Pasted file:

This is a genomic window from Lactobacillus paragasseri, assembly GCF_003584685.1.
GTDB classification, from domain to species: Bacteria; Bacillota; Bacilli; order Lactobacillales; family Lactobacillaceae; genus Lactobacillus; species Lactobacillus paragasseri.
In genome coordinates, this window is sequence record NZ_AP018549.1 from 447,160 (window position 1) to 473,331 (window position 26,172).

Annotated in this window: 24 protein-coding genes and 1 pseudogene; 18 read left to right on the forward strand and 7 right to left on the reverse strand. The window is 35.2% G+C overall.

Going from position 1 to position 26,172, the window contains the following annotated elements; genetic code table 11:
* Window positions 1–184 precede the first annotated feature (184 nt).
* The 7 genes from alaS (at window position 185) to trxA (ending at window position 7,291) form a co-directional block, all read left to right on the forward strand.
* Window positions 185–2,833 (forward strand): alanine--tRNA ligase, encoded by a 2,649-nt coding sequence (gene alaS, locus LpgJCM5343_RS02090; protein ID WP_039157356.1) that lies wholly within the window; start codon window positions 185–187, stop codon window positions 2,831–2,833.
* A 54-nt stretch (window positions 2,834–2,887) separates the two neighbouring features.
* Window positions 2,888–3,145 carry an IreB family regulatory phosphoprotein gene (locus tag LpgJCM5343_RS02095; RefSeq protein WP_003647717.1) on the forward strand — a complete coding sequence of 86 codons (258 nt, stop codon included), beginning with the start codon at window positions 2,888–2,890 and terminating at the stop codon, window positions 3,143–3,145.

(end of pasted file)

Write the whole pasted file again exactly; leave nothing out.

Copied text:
This is a genomic window from Lactobacillus paragasseri, assembly GCF_003584685.1.
GTDB classification, from domain to species: Bacteria; Bacillota; Bacilli; order Lactobacillales; family Lactobacillaceae; genus Lactobacillus; species Lactobacillus paragasseri.
In genome coordinates, this window is sequence record NZ_AP018549.1 from 447,160 (window position 1) to 473,331 (window position 26,172).

Annotated in this window: 24 protein-coding genes and 1 pseudogene; 18 read left to right on the forward strand and 7 right to left on the reverse strand. The window is 35.2% G+C overall.

Going from position 1 to position 26,172, the window contains the following annotated elements; genetic code table 11:
* Window positions 1–184 precede the first annotated feature (184 nt).
* The 7 genes from alaS (at window position 185) to trxA (ending at window position 7,291) form a co-directional block, all read left to right on the forward strand.
* Window positions 185–2,833 (forward strand): alanine--tRNA ligase, encoded by a 2,649-nt coding sequence (gene alaS, locus LpgJCM5343_RS02090; protein ID WP_039157356.1) that lies wholly within the window; start codon window positions 185–187, stop codon window positions 2,831–2,833.
* A 54-nt stretch (window positions 2,834–2,887) separates the two neighbouring features.
* Window positions 2,888–3,145 carry an IreB family regulatory phosphoprotein gene (locus tag LpgJCM5343_RS02095; RefSeq protein WP_003647717.1) on the forward strand — a complete coding sequence of 86 codons (258 nt, stop codon included), beginning with the start codon at window positions 2,888–2,890 and terminating at the stop codon, window positions 3,143–3,145.